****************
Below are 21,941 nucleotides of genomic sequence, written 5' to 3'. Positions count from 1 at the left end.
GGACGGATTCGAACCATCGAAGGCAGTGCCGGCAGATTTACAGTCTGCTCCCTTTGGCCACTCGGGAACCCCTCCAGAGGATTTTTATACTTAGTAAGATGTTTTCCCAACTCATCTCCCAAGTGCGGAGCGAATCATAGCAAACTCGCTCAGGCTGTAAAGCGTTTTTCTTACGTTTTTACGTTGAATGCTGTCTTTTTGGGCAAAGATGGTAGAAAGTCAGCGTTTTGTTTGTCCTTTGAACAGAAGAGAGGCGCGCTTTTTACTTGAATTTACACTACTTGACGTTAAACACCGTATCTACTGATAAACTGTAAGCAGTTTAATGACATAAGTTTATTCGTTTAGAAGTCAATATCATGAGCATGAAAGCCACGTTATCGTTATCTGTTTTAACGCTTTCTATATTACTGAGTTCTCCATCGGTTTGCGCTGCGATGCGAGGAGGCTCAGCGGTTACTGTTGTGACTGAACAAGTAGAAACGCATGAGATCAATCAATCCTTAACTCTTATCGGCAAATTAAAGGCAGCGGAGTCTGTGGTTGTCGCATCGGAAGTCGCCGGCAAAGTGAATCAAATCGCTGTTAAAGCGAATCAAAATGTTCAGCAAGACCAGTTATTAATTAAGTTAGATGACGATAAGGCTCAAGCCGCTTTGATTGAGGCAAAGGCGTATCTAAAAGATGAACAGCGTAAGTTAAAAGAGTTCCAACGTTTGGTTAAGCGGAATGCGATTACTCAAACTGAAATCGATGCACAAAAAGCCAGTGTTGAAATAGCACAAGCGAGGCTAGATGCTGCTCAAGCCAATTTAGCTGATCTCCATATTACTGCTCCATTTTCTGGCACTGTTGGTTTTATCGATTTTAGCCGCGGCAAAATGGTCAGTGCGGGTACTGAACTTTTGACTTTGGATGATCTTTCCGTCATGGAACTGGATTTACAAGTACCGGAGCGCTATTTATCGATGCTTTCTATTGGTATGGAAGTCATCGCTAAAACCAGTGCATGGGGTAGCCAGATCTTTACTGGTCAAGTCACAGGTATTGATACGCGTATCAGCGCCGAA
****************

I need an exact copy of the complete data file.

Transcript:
Below are 21,941 nucleotides of genomic sequence, written 5' to 3'. Positions count from 1 at the left end.
GGACGGATTCGAACCATCGAAGGCAGTGCCGGCAGATTTACAGTCTGCTCCCTTTGGCCACTCGGGAACCCCTCCAGAGGATTTTTATACTTAGTAAGATGTTTTCCCAACTCATCTCCCAAGTGCGGAGCGAATCATAGCAAACTCGCTCAGGCTGTAAAGCGTTTTTCTTACGTTTTTACGTTGAATGCTGTCTTTTTGGGCAAAGATGGTAGAAAGTCAGCGTTTTGTTTGTCCTTTGAACAGAAGAGAGGCGCGCTTTTTACTTGAATTTACACTACTTGACGTTAAACACCGTATCTACTGATAAACTGTAAGCAGTTTAATGACATAAGTTTATTCGTTTAGAAGTCAATATCATGAGCATGAAAGCCACGTTATCGTTATCTGTTTTAACGCTTTCTATATTACTGAGTTCTCCATCGGTTTGCGCTGCGATGCGAGGAGGCTCAGCGGTTACTGTTGTGACTGAACAAGTAGAAACGCATGAGATCAATCAATCCTTAACTCTTATCGGCAAATTAAAGGCAGCGGAGTCTGTGGTTGTCGCATCGGAAGTCGCCGGCAAAGTGAATCAAATCGCTGTTAAAGCGAATCAAAATGTTCAGCAAGACCAGTTATTAATTAAGTTAGATGACGATAAGGCTCAAGCCGCTTTGATTGAGGCAAAGGCGTATCTAAAAGATGAACAGCGTAAGTTAAAAGAGTTCCAACGTTTGGTTAAGCGGAATGCGATTACTCAAACTGAAATCGATGCACAAAAAGCCAGTGTTGAAATAGCACAAGCGAGGCTAGATGCTGCTCAAGCCAATTTAGCTGATCTCCATATTACTGCTCCATTTTCTGGCACTGTTGGTTTTATCGATTTTAGCCGCGGCAAAATGGTCAGTGCGGGTACTGAACTTTTGACTTTGGATGATCTTTCCGTCATGGAACTGGATTTACAAGTACCGGAGCGCTATTTATCGATGCTTTCTATTGGTATGGAAGTCATCGCTAAAACCAGTGCATGGGGTAGCCAGATCTTTACTGGTCAAGTCACAGGTATTGATACGCGTATCAGCGCCGAA